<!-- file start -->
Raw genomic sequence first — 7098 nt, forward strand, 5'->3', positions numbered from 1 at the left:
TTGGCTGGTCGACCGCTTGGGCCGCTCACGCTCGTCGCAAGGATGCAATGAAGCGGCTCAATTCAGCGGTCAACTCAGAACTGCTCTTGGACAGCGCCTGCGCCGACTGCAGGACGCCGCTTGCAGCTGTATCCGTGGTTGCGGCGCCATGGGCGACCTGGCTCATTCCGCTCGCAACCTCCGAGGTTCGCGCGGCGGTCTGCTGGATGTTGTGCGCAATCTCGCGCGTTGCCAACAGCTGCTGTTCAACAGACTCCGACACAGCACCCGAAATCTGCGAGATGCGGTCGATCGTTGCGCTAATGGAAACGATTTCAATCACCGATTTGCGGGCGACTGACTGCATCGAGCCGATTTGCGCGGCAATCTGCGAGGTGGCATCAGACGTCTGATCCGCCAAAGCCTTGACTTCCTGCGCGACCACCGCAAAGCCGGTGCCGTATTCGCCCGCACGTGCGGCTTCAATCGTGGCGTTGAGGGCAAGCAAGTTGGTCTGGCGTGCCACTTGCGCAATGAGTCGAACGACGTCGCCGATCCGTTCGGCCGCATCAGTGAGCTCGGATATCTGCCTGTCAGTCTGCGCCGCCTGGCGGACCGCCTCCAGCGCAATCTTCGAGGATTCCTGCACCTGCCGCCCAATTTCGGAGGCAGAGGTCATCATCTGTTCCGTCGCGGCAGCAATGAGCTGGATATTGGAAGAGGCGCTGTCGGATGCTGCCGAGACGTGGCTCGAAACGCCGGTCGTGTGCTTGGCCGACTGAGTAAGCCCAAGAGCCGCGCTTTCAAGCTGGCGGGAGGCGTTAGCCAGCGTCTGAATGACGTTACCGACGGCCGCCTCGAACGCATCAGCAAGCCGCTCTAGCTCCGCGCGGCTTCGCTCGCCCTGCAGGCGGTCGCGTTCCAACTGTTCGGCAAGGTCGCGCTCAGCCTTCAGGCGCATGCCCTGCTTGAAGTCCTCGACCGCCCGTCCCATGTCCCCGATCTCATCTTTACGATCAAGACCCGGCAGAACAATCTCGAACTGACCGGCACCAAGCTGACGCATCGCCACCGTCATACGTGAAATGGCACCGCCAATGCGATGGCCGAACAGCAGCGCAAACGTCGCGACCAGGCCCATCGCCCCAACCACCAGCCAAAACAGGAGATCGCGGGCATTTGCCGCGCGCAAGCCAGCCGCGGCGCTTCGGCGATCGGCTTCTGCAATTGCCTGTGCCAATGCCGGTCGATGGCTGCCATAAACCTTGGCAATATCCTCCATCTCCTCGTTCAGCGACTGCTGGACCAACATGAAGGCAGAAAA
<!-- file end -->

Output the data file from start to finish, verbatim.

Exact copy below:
Raw genomic sequence first — 7098 nt, forward strand, 5'->3', positions numbered from 1 at the left:
TTGGCTGGTCGACCGCTTGGGCCGCTCACGCTCGTCGCAAGGATGCAATGAAGCGGCTCAATTCAGCGGTCAACTCAGAACTGCTCTTGGACAGCGCCTGCGCCGACTGCAGGACGCCGCTTGCAGCTGTATCCGTGGTTGCGGCGCCATGGGCGACCTGGCTCATTCCGCTCGCAACCTCCGAGGTTCGCGCGGCGGTCTGCTGGATGTTGTGCGCAATCTCGCGCGTTGCCAACAGCTGCTGTTCAACAGACTCCGACACAGCACCCGAAATCTGCGAGATGCGGTCGATCGTTGCGCTAATGGAAACGATTTCAATCACCGATTTGCGGGCGACTGACTGCATCGAGCCGATTTGCGCGGCAATCTGCGAGGTGGCATCAGACGTCTGATCCGCCAAAGCCTTGACTTCCTGCGCGACCACCGCAAAGCCGGTGCCGTATTCGCCCGCACGTGCGGCTTCAATCGTGGCGTTGAGGGCAAGCAAGTTGGTCTGGCGTGCCACTTGCGCAATGAGTCGAACGACGTCGCCGATCCGTTCGGCCGCATCAGTGAGCTCGGATATCTGCCTGTCAGTCTGCGCCGCCTGGCGGACCGCCTCCAGCGCAATCTTCGAGGATTCCTGCACCTGCCGCCCAATTTCGGAGGCAGAGGTCATCATCTGTTCCGTCGCGGCAGCAATGAGCTGGATATTGGAAGAGGCGCTGTCGGATGCTGCCGAGACGTGGCTCGAAACGCCGGTCGTGTGCTTGGCCGACTGAGTAAGCCCAAGAGCCGCGCTTTCAAGCTGGCGGGAGGCGTTAGCCAGCGTCTGAATGACGTTACCGACGGCCGCCTCGAACGCATCAGCAAGCCGCTCTAGCTCCGCGCGGCTTCGCTCGCCCTGCAGGCGGTCGCGTTCCAACTGTTCGGCAAGGTCGCGCTCAGCCTTCAGGCGCATGCCCTGCTTGAAGTCCTCGACCGCCCGTCCCATGTCCCCGATCTCATCTTTACGATCAAGACCCGGCAGAACAATCTCGAACTGACCGGCACCAAGCTGACGCATCGCCACCGTCATACGTGAAATGGCACCGCCAATGCGATGGCCGAACAGCAGCGCAAACGTCGCGACCAGGCCCATCGCCCCAACCACCAGCCAAAACAGGAGATCGCGGGCATTTGCCGCGCGCAAGCCAGCCGCGGCGCTTCGGCGATCGGCTTCTGCAATTGCCTGTGCCAATGCCGGTCGATGGCTGCCATAAACCTTGGCAATATCCTCCATCTCCTCGTTCAGCGACTGCTGGACCAACATGAAGGCAGAAAA